David Burke meets Martin Stephenson, who started his pop career with The Dainties before going on to find solo success. As The Dainties reunite, Stephenson looks back on his life in music so far…

The Godfathers of Pop: Martin Stephenson interview

The now-defunct Sounds magazine marked out Martin Stephenson as “one of the finest and grossly underrated singer-songwriters this country has given birth to”. Few who bought his 80s Kitchenware albums with The Daintees – especially Boat To Bolivia and Gladsome Humour & Blue – would disagree with that bold assertion. Durham native Stephenson broke up the band in 1992, recording a series of well-received solo and collaborative albums. He reunited with The Daintees at the turn of the millennium and, this October, they embark on a 30th Anniversary Tour of Gladsome Humour & Blue.

How do you feel about the album now, 30 years later?
Very positive. I feel the songs had vision, were timeless and, as soon as you sit on the Gladsome… bike, you feel like a time traveller. Although you feel older and wiser in one dimension, you are shown the wisdom and vision of the young in many other ways. So it’s kind of exciting and humbling, very educational.

Many fans consider it your magnum opus – do you agree?
Not for me to say, really, but I have been committed to the songs for many years, and have a service to them, whether they made the radio or not, whether folks like them or not. They are like children who have grown. I love each one for different reasons and always try to serve them the best I can.

You did a recent solo tour, playing the entire album for people in their homes. What was it like being so close to your audience?
At this age, just so much fun – and very joyous. Most of us are parents now – we have lived, we know ourselves. It was a very funny, beautiful, soulful experience taking the album to folks’ homes, all ages present, sharing food and song. House concerts are the new parlour movement.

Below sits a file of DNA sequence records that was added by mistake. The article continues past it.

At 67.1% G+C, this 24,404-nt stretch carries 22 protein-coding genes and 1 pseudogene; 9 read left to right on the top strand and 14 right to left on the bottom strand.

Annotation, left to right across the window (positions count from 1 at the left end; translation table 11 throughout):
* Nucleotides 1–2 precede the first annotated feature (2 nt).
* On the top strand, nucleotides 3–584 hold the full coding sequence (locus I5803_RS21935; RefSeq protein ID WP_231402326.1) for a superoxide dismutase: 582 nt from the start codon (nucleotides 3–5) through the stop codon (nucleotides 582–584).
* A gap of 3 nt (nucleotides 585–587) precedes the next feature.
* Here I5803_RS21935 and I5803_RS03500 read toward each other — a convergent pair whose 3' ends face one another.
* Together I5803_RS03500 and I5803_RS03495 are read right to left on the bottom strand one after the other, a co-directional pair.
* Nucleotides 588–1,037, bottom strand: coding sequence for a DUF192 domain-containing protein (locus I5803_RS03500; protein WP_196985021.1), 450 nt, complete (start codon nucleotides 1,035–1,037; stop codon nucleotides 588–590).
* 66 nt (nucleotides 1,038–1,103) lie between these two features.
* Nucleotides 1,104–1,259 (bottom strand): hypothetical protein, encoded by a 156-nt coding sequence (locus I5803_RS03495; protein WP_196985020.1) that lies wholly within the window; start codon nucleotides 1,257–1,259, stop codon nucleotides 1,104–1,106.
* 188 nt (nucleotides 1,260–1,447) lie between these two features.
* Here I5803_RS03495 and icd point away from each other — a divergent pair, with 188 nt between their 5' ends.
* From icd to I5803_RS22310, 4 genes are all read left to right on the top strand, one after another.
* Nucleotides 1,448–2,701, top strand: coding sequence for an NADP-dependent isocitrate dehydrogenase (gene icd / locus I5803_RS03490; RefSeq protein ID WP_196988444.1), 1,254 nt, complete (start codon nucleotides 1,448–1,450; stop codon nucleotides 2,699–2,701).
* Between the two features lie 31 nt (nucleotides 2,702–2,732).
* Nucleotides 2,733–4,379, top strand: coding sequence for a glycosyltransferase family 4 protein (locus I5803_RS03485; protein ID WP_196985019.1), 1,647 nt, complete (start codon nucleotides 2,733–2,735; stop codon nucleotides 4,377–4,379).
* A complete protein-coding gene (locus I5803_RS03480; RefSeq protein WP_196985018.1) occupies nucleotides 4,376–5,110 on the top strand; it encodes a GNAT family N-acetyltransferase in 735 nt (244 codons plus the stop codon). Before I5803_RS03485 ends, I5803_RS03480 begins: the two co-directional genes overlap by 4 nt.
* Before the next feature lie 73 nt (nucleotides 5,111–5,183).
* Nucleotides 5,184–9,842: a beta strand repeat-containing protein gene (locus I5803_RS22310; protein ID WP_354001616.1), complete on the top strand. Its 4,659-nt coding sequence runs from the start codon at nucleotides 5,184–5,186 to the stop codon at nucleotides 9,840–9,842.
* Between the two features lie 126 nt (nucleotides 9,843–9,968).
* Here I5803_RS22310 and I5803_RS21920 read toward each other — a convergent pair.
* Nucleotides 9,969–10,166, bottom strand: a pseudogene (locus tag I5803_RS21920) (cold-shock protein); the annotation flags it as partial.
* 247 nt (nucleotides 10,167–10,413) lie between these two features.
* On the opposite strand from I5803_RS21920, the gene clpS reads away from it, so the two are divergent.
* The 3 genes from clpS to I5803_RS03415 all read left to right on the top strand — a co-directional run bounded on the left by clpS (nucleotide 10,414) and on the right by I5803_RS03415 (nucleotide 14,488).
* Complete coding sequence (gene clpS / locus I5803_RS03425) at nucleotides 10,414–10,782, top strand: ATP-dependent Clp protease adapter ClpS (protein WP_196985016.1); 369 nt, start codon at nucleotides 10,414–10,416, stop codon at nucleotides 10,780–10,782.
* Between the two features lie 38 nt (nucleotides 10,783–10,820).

You were labelmates on Kitchenware with Prefab Sprout. How would you describe your relationship with them?
Ah… I would say early on, there was a lot of love and goodwill. In all honesty, those early days were enough for me and what I loved the most was the early family relationship at Kitchenware. I would say between ‘82 and ’85, it was perfect. But things change. The label had to survive and when the majors got involved, the family began to break, just like Postcard and many other indie labels.

You told The Independent in 2002 the 80s were a nightmare for you…
Well, to me, it was a limited dimension. My heart and soul did not belong there. I felt like a bleeding alien. I loved my band and the white Ford Transit in which we sailed, but doing a gig with The Smiths meant nothing to me. As far as I was concerned, as a 22-year-old, they were shite, and still are – as are Oasis. It doesn’t matter how many dorks have bought their records. Wonderwall is a crap title and a crap song. I would have thrown it in the bin at 17, never mind now. But evidently, I know nothing.

Why did you break up The Dainties back in 1992?
[It was] exhaustion, trying to take care of everyone. Bored. We were all becoming parents, pressure from many areas – just life, really. I felt hurt and unheard, I suppose. Your perspective becomes very distorted. I just felt the need for rebirth, poverty and simplification.

How did the rest of the band react to your decision?
I’m not sure. They had a good run. Maybe mixed feelings, I suppose. Happiness, sadness, excitement, fear. ‘Phew,’ they maybe thought, ‘that was a trip and a half.’

How did you find relocating to the Scottish Highlands in the 90s?
Just simplicity and a fresh perspective. Heading north seemed the right thing, away from London. Mountains, eagles, tiny gigs, busking, freedom.

What made you reform The Daintees in the new millennium?
I’m not sure, now, but it would deffo be something to do with missing my brothers. We went through things together even soldiers don’t. Vice versa, mind.

What keeps you busy?
Creative drive. Creativity is love, it is art, it is freedom. That’s why I don’t need alcohol or drugs – they are merely dark companions who sneaked into the party and pretended to be responsible for light, art and love. They are imposters and I do not travel with those dark companions no more. I am in service to the power of love for my village of humanity.

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